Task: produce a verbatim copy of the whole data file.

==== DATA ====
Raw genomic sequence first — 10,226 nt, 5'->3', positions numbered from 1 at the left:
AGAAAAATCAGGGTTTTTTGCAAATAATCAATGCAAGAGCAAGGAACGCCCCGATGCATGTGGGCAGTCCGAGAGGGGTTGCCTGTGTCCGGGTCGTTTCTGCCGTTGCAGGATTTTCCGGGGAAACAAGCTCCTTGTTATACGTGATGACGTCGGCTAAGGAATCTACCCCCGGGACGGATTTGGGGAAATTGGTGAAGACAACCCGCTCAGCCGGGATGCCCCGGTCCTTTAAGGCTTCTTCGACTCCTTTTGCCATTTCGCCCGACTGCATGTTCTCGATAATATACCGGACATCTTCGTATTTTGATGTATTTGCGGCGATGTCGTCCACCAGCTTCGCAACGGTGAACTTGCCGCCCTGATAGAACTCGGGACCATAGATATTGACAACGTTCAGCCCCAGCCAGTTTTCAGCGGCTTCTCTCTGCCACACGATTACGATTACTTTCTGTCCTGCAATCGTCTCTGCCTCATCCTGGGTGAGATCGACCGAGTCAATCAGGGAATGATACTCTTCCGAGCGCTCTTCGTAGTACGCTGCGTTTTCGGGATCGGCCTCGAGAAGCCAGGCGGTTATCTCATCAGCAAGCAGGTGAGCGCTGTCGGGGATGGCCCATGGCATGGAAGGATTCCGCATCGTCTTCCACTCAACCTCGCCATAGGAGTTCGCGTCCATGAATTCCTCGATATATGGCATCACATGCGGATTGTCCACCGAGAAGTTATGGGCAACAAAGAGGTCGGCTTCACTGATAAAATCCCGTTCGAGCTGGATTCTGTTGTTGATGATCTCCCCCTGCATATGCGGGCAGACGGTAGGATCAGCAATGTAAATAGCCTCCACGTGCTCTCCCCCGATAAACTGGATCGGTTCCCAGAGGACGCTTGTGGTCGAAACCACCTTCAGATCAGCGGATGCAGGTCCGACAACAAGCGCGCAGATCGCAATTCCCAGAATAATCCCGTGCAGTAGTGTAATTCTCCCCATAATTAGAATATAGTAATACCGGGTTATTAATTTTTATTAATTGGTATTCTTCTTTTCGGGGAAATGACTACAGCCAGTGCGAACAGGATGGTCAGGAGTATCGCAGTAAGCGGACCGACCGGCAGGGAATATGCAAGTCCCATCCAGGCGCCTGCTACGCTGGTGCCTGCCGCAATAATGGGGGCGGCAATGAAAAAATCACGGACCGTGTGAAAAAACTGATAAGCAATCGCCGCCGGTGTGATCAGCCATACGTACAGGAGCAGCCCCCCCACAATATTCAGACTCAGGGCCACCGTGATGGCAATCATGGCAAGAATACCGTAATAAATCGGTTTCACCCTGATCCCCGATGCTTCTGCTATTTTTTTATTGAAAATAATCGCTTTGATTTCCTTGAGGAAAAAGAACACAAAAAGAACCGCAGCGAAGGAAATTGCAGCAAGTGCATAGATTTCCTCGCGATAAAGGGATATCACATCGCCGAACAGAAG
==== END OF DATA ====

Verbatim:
Raw genomic sequence first — 10,226 nt, 5'->3', positions numbered from 1 at the left:
AGAAAAATCAGGGTTTTTTGCAAATAATCAATGCAAGAGCAAGGAACGCCCCGATGCATGTGGGCAGTCCGAGAGGGGTTGCCTGTGTCCGGGTCGTTTCTGCCGTTGCAGGATTTTCCGGGGAAACAAGCTCCTTGTTATACGTGATGACGTCGGCTAAGGAATCTACCCCCGGGACGGATTTGGGGAAATTGGTGAAGACAACCCGCTCAGCCGGGATGCCCCGGTCCTTTAAGGCTTCTTCGACTCCTTTTGCCATTTCGCCCGACTGCATGTTCTCGATAATATACCGGACATCTTCGTATTTTGATGTATTTGCGGCGATGTCGTCCACCAGCTTCGCAACGGTGAACTTGCCGCCCTGATAGAACTCGGGACCATAGATATTGACAACGTTCAGCCCCAGCCAGTTTTCAGCGGCTTCTCTCTGCCACACGATTACGATTACTTTCTGTCCTGCAATCGTCTCTGCCTCATCCTGGGTGAGATCGACCGAGTCAATCAGGGAATGATACTCTTCCGAGCGCTCTTCGTAGTACGCTGCGTTTTCGGGATCGGCCTCGAGAAGCCAGGCGGTTATCTCATCAGCAAGCAGGTGAGCGCTGTCGGGGATGGCCCATGGCATGGAAGGATTCCGCATCGTCTTCCACTCAACCTCGCCATAGGAGTTCGCGTCCATGAATTCCTCGATATATGGCATCACATGCGGATTGTCCACCGAGAAGTTATGGGCAACAAAGAGGTCGGCTTCACTGATAAAATCCCGTTCGAGCTGGATTCTGTTGTTGATGATCTCCCCCTGCATATGCGGGCAGACGGTAGGATCAGCAATGTAAATAGCCTCCACGTGCTCTCCCCCGATAAACTGGATCGGTTCCCAGAGGACGCTTGTGGTCGAAACCACCTTCAGATCAGCGGATGCAGGTCCGACAACAAGCGCGCAGATCGCAATTCCCAGAATAATCCCGTGCAGTAGTGTAATTCTCCCCATAATTAGAATATAGTAATACCGGGTTATTAATTTTTATTAATTGGTATTCTTCTTTTCGGGGAAATGACTACAGCCAGTGCGAACAGGATGGTCAGGAGTATCGCAGTAAGCGGACCGACCGGCAGGGAATATGCAAGTCCCATCCAGGCGCCTGCTACGCTGGTGCCTGCCGCAATAATGGGGGCGGCAATGAAAAAATCACGGACCGTGTGAAAAAACTGATAAGCAATCGCCGCCGGTGTGATCAGCCATACGTACAGGAGCAGCCCCCCCACAATATTCAGACTCAGGGCCACCGTGATGGCAATCATGGCAAGAATACCGTAATAAATCGGTTTCACCCTGATCCCCGATGCTTCTGCTATTTTTTTATTGAAAATAATCGCTTTGATTTCCTTGAGGAAAAAGAACACAAAAAGAACCGCAGCGAAGGAAATTGCAGCAAGTGCATAGATTTCCTCGCGATAAAGGGATATCACATCGCCGAACAGAAG